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6.1: Genetic Transformation (using bacteria and the pGLO plasmid)

  • Page ID
    18154
  • Genetic transformation is the process by which an organism acquires and expresses a new gene. Genetic engineering is the directed transfer of a gene, or piece of DNA, into a cell (typically a bacteria). Typically the intent is to force the cell to express (produce) the protein that the newly introduced piece of DNA codes for (known as heterologous expression). The organism commonly used for genetic transformation and heterologous expression of human genes/proteins is the single celled bacteria known as Escherichia coli (E. coli). This organism has several traits of importance in the laboratory:

    • Single cell organism
    • Doubling time is 20 minutes (in rich media) to 1 hour (minimal media)
    • Naturally lives in human gut (part of normal intestinal flora). Thus, normal growth temperature is 37°C (human body temperature)
    • E. coli has a single chromosome that is a circular DNA molecule
    • E. coli is gram negative - has a inner cytosolic membrane, periplasmic space, and outer cell membrane

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    Figure 6.1.1: E. Coli genome

    Foreign DNA can be introduced into the E. coli as a second "chromosome", or as another circular DNA molecule that can replicate autonomously due to having its own origin of replication. Such "autonomously replicating elements" are referred to as "plasmids" or "vectors".

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    Figure 6.1.2: Plasmid in E. Coli

    In order to "stably retain" the plasmid, there needs to be some type of metabolic reason for the E. coli to keep the plasmid around. If the plasmid contains a gene that codes for a protein that protects against antibiotics, then, only cells that have the plasmid will survive in the presence of that antibiotic. Drug resistance can therefore form the basis of a "selectable marker" for the presence of the plasmid in a sample of E. coli. Ampicillin is an antibiotic for gram negative cells such as E. coli (it is part of the penicilln family of antibiotics):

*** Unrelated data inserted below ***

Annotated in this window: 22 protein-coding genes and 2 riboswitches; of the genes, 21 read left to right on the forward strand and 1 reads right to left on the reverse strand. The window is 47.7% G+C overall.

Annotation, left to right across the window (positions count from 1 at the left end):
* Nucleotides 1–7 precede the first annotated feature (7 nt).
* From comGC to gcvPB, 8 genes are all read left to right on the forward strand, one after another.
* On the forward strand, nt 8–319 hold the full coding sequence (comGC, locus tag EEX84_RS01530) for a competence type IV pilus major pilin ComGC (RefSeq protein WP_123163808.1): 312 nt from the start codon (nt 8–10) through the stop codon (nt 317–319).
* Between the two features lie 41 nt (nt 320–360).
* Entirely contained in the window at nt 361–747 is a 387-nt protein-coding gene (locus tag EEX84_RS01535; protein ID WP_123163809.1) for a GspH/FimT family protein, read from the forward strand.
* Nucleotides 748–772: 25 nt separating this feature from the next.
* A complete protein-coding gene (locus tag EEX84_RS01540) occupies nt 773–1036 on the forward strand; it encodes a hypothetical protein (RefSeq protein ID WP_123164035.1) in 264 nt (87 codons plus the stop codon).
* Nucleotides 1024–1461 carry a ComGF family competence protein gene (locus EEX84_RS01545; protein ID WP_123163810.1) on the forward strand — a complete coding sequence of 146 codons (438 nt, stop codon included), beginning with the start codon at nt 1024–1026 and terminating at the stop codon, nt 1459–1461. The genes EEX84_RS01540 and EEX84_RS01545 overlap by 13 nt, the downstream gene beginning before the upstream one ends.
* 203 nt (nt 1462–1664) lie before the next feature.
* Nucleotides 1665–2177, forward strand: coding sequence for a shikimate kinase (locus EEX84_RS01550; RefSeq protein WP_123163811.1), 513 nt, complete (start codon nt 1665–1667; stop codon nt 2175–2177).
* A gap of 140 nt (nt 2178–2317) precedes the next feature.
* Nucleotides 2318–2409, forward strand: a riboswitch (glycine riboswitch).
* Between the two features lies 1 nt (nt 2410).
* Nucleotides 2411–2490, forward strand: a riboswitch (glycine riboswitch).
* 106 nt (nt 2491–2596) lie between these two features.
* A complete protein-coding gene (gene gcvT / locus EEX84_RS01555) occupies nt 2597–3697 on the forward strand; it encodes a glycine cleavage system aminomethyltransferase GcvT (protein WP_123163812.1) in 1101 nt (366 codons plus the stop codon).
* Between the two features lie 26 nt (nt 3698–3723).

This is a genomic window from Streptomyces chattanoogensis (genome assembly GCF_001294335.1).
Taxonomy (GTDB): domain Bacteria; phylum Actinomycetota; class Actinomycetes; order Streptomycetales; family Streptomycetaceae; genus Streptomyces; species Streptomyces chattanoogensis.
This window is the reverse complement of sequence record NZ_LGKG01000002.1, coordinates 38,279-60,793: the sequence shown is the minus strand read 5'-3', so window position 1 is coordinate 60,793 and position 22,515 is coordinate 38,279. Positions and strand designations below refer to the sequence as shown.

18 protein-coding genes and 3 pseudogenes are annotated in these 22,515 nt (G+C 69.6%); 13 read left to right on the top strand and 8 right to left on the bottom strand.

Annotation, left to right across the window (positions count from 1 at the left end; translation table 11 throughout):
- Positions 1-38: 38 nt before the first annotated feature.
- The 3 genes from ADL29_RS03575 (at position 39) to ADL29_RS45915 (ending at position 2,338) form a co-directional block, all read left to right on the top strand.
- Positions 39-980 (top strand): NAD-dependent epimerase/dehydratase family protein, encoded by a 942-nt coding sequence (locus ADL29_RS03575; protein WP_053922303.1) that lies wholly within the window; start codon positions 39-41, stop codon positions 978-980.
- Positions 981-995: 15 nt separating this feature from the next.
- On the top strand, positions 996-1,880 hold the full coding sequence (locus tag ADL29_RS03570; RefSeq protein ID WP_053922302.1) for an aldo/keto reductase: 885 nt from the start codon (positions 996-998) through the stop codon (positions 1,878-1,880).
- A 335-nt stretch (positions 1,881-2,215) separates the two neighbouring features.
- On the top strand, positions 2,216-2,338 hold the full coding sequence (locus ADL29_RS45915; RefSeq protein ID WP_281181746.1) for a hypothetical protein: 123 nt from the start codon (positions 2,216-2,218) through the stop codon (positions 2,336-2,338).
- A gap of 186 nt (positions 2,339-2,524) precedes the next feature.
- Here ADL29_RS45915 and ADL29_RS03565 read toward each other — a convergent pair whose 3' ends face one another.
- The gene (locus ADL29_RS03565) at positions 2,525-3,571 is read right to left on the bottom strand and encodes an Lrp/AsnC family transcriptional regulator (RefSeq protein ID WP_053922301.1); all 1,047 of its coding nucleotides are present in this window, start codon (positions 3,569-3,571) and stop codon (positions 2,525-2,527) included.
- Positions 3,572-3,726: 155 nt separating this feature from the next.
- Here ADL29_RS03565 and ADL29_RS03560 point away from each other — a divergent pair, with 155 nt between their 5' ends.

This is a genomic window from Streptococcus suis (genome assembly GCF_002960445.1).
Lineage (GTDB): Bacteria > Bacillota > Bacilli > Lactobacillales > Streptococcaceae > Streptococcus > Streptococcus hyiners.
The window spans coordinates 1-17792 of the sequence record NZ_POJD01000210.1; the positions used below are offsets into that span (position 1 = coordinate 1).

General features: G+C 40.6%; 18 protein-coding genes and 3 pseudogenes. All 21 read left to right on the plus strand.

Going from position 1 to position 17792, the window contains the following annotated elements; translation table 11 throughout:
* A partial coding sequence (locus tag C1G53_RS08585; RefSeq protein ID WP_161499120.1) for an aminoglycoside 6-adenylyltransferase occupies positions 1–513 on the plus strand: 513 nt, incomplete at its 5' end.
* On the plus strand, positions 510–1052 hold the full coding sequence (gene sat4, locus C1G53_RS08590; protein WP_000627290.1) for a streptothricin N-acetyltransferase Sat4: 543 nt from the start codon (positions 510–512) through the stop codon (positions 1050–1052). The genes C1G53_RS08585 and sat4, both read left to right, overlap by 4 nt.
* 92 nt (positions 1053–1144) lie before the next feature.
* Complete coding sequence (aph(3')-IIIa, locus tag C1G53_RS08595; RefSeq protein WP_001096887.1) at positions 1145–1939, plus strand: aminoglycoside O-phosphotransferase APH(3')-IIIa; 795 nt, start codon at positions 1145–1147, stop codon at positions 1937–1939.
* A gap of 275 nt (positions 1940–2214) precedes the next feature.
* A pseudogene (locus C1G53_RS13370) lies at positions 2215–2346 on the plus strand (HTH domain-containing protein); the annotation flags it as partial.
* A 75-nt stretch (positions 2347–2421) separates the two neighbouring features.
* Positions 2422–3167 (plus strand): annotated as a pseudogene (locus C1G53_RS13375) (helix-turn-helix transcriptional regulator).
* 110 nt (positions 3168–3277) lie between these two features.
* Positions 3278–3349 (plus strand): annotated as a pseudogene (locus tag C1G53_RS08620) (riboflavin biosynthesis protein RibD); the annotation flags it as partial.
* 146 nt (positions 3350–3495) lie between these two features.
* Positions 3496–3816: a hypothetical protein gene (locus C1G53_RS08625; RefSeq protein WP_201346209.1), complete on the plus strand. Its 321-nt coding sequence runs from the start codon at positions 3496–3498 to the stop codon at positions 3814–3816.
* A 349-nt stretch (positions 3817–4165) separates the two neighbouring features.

• Production of the outer cell membrane/proteoglycan structure is inhibited In the presence of ampicillin (a lethal event for the bacteria)
    • Ampicillin, as a molecule, contains a b-lactam ring structure. This ring can be cleaved (and the ampicillin destroyed) by the enzyme b-lactamase
    • b-lactamase enzyme is the product of the bla gene (genes are typically lower case and italicized)
    • If a plasmid contains the bla gene, it will confer resistance to ampicillin to the host E. coli
    • Such E. coli grown in the presence of ampicillin will be selected for. Under these conditions, any wild type E. coli in the sample will be selected against)
    • Thus, ampicillin resistance is a selectable marker for the plasmid

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    Figure 6.1.3: Ampicillin resistance plasmid

    Other genes (that express other proteins) can now be introduced into the plasmid, and the host E. coli forced to express the protein of interest

    pGLO

    Plasmids are typically abbreviated with an acronym that begins with the lower case "p", and the name can provide some information regarding the person that designed the plasmid, or the contents of the plasmid. The pGLO plasmid contains an origin or replication, a selectable marker, and the gene for Green Fluorescent Protein (GFP). The plasmid also contains a gene for the arabinose C protein, which is a protein that regulates expression from the arabinose BAD promoter (PBAD). Promoters are usually indicated with an acronym that begins with an upper case "P".